Following the release of the much-hyped movie Crazy Rich Asians, a romantic comedy featuring an Asian-American cast, we may recall that cross-cultural east-west encounters long predate visits of Chinese-American professors to meet their fiances’ super-rich Singaporean relatives. Indeed, there is a growing body of scholarly literature on European encounters with Asian thought and culture in the early modern period, most recently Jürgen Osterhammel’s Unfabling the East: The Enlightenment’s Encounter with Asia (Princeton, 2018), as well as my own contribution on this topic. Beginning in the sixteenth century, European explorers and missionaries systematically compiled information about the many peoples in the eastern part of the Eurasian landmass, which was then transmitted back home to an avid readership. The impressions early modern Europeans had of Asian potentates were by no means generally negative, and in many cases, were very positive (as with the much-praised Kangxi emperor, who ruled China from 1661 to 1722 and is pictured above on a maritime tour of his vast dominions). In other words, Asian monarchs were in Europeans’ eyes crazily rich but not usually rich in craziness–that is, not until the close of the eighteenth century and into the nineteenth-century era of western hegemony.
Most of what westerners learned about east Asia in this period was transmitted via Jesuit missionaries. These soldiers of Christ, initially led by Ignatius of Loyola (author of The Spiritual Exercises, the Jesuit handbook) and tasked by the Counter-Reformation with bringing in new converts from the wider world now that much of northern Europe was lost to the Protestants, seemingly faced a ‘mission impossible’ when confronted with Chinese resistance to European contact. But the persistence and superb linguistic skills of Jesuits like Matteo Ricci eventually led to entry to the imperial court itself (local fans of this famous Jesuit were known as ‘Crazy Ricci Asians’). The China Jesuits pursued a strategy known as ‘accommodation’, in which (Catholic) Christianity was presented as compatible with traditional Confucian teachings, such that Christianity and Confucianism could thus be ‘accommodated’ to each other. Far less influential were the so-called ‘J-Suit’ missionaries, jump-suited zealots who pursued their own strategy of offering free camping equipment: it was thought that such ‘in-tents’ accommodation would convert the Chinese to the cult of physical rather than spiritual exercise.
While the Jesuits were laudatory about the wisdom and policy of Chinese emperors, other western observers and scholars admired Asian potentates in regimes outside China as well, as Osterhammel points out. For example, the authors of the seventy-five volume Allgemeine Welthistorie (General World History) of 1744-1804, edited by Siegmund Jacob Baumgarten and Johann Salomo Semler, as well as the formidable historian Edward Gibbon, downplayed the wrath of (Genghis) Khan and stressed his effective governance over the Mongol empire. Similarly, during the eighteenth century, many authors dissented from Christopher Marlowe (who set the bar low) in holding up the far-from-timorous Timur (the fourteenth-century west Asian ruler also known as Tamerlaine) as a model of the beneficent ruler. Furthermore, despite his brutality and sadism, the eighteenth-century Persian potentate Nadir Shah was depicted by some authors as saviour of the Iranian nation and praised for his tolerant religious policy–though western authors were far less flattering after the ‘nadir’ of his power and assassination in 1747. Finally, though the late eighteenth-century Indian ruler Haidar Ali was vilified especially by British authors as an ‘Oriental despot’ standing in the way of British imperial interests, critics of such expansion in India from within and without Britain regarded Haidar as an intrepid and enlightened reformer. Hence, European writers were divided between those who denounced his cowardly tyranny and others who lauded his ‘high-daring’.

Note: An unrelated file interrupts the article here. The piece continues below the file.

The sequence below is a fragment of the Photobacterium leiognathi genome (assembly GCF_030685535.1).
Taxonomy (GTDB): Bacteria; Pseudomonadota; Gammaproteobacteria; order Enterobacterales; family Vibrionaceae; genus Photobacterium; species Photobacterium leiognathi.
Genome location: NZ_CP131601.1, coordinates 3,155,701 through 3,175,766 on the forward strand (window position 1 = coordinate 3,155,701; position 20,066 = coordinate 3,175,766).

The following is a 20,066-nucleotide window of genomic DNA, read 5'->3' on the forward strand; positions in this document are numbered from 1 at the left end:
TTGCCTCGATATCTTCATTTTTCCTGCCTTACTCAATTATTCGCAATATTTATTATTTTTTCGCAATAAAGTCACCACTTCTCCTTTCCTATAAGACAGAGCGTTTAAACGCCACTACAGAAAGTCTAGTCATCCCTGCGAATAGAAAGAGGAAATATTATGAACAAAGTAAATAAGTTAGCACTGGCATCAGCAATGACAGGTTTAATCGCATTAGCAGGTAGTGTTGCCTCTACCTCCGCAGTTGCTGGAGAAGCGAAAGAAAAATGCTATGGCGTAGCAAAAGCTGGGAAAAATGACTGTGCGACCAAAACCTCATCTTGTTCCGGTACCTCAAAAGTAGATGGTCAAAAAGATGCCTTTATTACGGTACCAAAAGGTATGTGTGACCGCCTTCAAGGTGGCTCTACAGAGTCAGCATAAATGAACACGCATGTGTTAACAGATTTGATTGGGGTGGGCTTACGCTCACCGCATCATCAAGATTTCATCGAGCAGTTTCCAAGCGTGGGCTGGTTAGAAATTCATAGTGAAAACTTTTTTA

General scholarly opinion of Asian rulers was more unambiguously critical in the nineteenth century. Asian monarchs were considered unprogressive, feeble, despotic, and mired in gross sensuality. For example, many authors condemned the arrogance and ignorance of the Qianlong emperor after the 1792-93 Macartney mission. This British diplomatic mission sought to ease trading restrictions with China, but the imperial court was indifferent to these foreigners and to the scientific instruments brought by the British to impress the emperor (and demonstrated by the Scottish natural philosopher James Dinwiddie, whose personal papers are archived at Dalhousie University). In other words, the failure of the Macartney mission to engage with the Chinese emperor and establish an ongoing relationship with Britain reflects the words of that later Macartney: ‘You say “Stop” and I say “Go, go, go”. Oh no. You say “Goodbye” and I say “Hello.”‘
Do check out our new EMSP+ webpage, featuring links to EMSP publications, recent faculty publications, the Early Modern Studies Society, and alumni profiles!
‘Til next week,
Director, Early Modern Crazy Rich Potentate Studies Program